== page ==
How FICO Credit Scores Are Calculated
Because we live in a computer-driven world, it's probably not that surprising that your creditworthiness boils down to one number.
All the years you've been paying your various bills: your mortgage, vehicle payments, and credit card bills can be analyzed, sliced, diced, spindled and mutilated into a single indicator of whether you're likely to meet your future obligations.
Each of the three credit reporting agencies has its own formula for building your credit score. Fair Isaac and Cooriginally developed this score. .
While Experian still calls its score "FICO", TransUnion calls its score "Beacon" and Equifax uses "Empirica." While the formulas vary, all of the agencies use the following to calculate your score:
- Your Credit History - Have you had credit for years, or for just a short time?
- History of Payments - Do you pay your bills on time?
- Credit Card Balances - How many accounts do you have? How much do you owe on your accounts?
- Credit Inquiries - How many times have lenders pulled your credit for the purpose of lending you money?
These factors are assigned weights based on the formula being used. Each formula produces a single number which varies slightly from one agency to another. Credit scores range from 300 to 800. Higher is better. Most home buyers have a score above 620.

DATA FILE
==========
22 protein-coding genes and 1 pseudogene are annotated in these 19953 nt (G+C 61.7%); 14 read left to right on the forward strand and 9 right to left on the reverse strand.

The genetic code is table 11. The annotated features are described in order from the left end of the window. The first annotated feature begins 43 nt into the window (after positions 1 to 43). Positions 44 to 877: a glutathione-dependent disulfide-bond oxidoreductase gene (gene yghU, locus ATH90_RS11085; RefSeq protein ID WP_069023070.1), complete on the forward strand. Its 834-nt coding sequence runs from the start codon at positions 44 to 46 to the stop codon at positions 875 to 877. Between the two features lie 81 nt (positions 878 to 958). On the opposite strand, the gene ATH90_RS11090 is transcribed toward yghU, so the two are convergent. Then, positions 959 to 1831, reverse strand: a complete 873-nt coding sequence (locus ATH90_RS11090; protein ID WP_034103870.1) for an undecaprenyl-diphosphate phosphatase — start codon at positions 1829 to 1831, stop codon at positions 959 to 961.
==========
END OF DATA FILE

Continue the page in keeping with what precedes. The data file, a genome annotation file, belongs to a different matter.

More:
Not just for qualifying
FICO scores affect more than your ability to get a loan. They also affect your interest rate. Lenders give lower interest rates to individuals with higher scores.
Raising your credit score
Unfortunately, there isn't a lot you can do to immediately improve your credit score. Since the FICO score is based on a lifetime of credit history, it's difficult to change it quickly. You should, of course, appeal for the credit agency to remove any incorrect data from your credit report; this is the only way to quickly improve your credit score.
How do I find out my FICO score?
Before you can improve your FICO score, you have to get your score and make sure that the credit reports from each agency are correct. Fair Isaac, the company that invented the first FICO credit score, sells credit scores on its website: myFICO.com. It's inexpensive to quickly get your FICO score from all three reporting agencies, along with your credit report. They also provide information and tools that can help you improve your FICO score.
You can get a free credit report every year from all three agencies by visiting AnnualCreditReport.com. You won't get a free credit score from AnnualCreditReport.com, but getting it is quick and very inexpensive.
Now that you have all the facts, you'll be a more informed consumer and you'll be better positioned to get the most favorable mortgage.
Want to know more about credit scores? Call us: 8327302000.